Doris even told strangers that Joan was brain-damaged. Her husband, Gordon, never publicly contradicted her but he winced and sighed. "It's the truth," Doris would say then, as if normally she wasn't a brazen liar. As if Gordon had ever agreed with the brain-damaged diagnosis let alone that you could point to anything and call it the truth. "The truth is only a version" was one of his maxims.
Which Sonja heard as "The truth is only aversion" and, although she had no idea what it meant, automatically quoted whenever the subject of truth was raised.
Barbara Gowdy: Thank you.
Barbara Gowdy: It might help to read the jacket copy. It is about a lot of things, mostly it is about human nature, an investigation about what is normal in a family.
Barbara Gowdy: I suppose to me reincarnation is a fact of life in that throughout life we reinvent ourselves and we come to have a new understanding of others, which is a kind of reincarnation of observation.
Barbara Gowdy: I don't know. I fear for small publishers, because their books don't get much shelf space when the big blockbuster biographies and books by big-name celebrities come out. Small presses tend to publish literary fiction, which has a relatively small audience. What Steerforth did for me was give me a great deal of attention and care.
Barbara Gowdy: I tend to write five hours a day, four days a week once I start a book. The rest of the workday is taken up by the business of being a writer. Between books I am obliged to devote myself to publicity and reading tours around the world. I would like to get to the point where I didn't have to do any publicity but I am not there yet. MISTER SANDMAN, like my other books, was written slowly in one draft, but each day I rewrote what I had written up until then.
Barbara Gowdy: Alternative family lifestyles were alive but not at all well in the '50s. In fact it was against the law to be a practicing homosexual. Writing about a kind of sexuality that is not mainstream enables me to write about living on the edge.
Barbara Gowdy: Yes, it will be published by Metropolitan in the U.S., which is an imprint of Henry Holt. It should be coming out in the spring of '99 and called the WHITE BONE. it is a story of the search for safety told from the point of view of African elephants.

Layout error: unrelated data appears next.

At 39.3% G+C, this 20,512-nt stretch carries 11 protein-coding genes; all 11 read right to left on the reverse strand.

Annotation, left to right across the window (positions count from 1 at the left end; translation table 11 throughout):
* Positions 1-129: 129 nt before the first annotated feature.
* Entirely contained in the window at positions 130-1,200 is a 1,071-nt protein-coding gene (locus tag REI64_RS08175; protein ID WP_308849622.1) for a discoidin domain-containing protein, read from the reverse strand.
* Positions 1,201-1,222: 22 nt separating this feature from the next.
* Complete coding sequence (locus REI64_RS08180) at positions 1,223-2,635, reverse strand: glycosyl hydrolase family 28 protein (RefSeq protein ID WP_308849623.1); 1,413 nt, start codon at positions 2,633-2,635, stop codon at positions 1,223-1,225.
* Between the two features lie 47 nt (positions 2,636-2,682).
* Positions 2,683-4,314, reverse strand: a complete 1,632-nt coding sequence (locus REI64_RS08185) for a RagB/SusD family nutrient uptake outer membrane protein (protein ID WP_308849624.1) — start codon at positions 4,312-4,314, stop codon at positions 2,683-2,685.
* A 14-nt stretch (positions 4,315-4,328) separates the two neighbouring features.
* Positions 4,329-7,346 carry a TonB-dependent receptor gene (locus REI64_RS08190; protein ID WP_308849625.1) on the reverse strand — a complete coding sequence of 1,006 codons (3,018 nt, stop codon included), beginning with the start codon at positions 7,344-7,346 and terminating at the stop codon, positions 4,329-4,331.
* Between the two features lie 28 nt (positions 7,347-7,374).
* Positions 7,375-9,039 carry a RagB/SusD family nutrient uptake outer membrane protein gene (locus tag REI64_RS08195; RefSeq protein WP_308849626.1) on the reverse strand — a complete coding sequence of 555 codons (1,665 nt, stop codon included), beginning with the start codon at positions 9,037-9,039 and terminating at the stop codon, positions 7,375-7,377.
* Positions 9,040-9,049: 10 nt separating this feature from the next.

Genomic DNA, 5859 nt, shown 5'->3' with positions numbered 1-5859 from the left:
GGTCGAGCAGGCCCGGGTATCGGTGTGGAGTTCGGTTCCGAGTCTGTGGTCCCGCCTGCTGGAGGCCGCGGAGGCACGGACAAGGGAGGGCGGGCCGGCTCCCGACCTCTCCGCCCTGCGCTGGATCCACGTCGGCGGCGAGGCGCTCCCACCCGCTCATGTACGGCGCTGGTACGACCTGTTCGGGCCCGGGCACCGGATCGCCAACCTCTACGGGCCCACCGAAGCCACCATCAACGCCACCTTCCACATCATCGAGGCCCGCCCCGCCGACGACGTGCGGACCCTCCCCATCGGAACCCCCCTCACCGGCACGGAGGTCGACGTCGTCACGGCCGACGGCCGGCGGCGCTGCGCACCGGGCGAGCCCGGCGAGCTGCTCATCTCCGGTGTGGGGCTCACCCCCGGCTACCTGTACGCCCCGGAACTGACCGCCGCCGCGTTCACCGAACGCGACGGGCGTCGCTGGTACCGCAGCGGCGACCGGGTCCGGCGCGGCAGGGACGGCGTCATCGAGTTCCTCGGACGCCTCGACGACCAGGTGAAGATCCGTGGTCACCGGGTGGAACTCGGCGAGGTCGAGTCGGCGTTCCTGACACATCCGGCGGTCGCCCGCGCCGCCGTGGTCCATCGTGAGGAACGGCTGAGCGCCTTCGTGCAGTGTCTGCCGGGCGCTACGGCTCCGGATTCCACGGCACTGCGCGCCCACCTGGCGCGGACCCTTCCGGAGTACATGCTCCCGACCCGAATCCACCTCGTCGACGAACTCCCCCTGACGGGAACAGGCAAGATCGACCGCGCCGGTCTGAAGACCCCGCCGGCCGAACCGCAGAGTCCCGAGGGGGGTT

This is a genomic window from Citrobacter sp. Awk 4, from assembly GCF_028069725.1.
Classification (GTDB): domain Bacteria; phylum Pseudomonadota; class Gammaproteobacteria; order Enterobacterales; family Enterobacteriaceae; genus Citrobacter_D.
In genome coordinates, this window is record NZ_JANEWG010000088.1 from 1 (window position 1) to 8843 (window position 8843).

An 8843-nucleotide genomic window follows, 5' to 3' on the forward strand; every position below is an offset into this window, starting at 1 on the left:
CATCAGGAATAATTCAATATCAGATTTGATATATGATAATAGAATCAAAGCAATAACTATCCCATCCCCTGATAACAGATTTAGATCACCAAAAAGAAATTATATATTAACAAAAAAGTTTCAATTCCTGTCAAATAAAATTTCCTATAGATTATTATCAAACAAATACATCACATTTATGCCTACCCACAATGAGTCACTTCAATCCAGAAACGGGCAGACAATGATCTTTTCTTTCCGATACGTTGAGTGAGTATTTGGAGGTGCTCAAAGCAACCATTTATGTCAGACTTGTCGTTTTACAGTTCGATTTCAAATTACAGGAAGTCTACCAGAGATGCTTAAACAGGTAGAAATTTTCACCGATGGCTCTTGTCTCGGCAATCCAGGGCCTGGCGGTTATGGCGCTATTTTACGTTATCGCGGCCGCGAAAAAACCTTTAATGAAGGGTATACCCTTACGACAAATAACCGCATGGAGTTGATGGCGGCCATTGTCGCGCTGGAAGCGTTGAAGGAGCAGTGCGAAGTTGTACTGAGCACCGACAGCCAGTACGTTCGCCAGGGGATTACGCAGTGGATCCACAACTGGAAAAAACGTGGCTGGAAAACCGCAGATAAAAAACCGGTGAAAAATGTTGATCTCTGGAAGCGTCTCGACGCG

Barbara Gowdy: I am currently listening to classical -- Mozart, Schubert, and Bach, and jazz Miles Davis and Thelonius Monk, but I don't listen to music at all when I am writing because I find it distracting. I did study music for many years, which I suppose is why it creeps into my fiction.
Barbara Gowdy: Because when I was a little girl it was my favorite song, and I thought that the lyrics were "Mr. Sandman bring me a drink."
Barbara Gowdy: It is always very easy to write from the point of view of a child. I don't know what that means except that perhaps I live more in the past than in the present. I have no children of my own, and that may be why I find them so fascinating.
Barbara Gowdy: You're welcome. Thank you for asking. I am flattered by most comparisons. On the other hand, I rarely understand the comparisons. I think it is like when someone says you look like someone else. You see it and you don't.
Barbara Gowdy: Everything I have read has influenced me, including cereal boxes and billboards, but I know that is not what you mean. I think I was very much influenced by the Bible and fairy stories. As for writers I admire -- there are too many to mention really, but I will say I am in awe of Alice Munroe, Cormac MacCarthy especially his olders works, Jane Austen, George Eliot, and America's own Lorrie Moore.
Barbara Gowdy: I am glad you laughed out loud. I laugh when I am writing. The funny stuff, if it is funny, comes out of nowhere. I don't believe a writer is truly telling an honest story if she excludes the absurdities of life. Unfortunately, humor isn't considered "literary" in many circles, but I can live with that.
Barbara Gowdy: The movie rights have been optioned, and I hope it will become a movie -- although I think the character of Joan will be a hard one to put on the screen.
Barbara Gowdy: Thank you for reading the book with such obvious attention to theme and detail; you hearten me. Now back to the THE WHITE BONE which I am rewriting.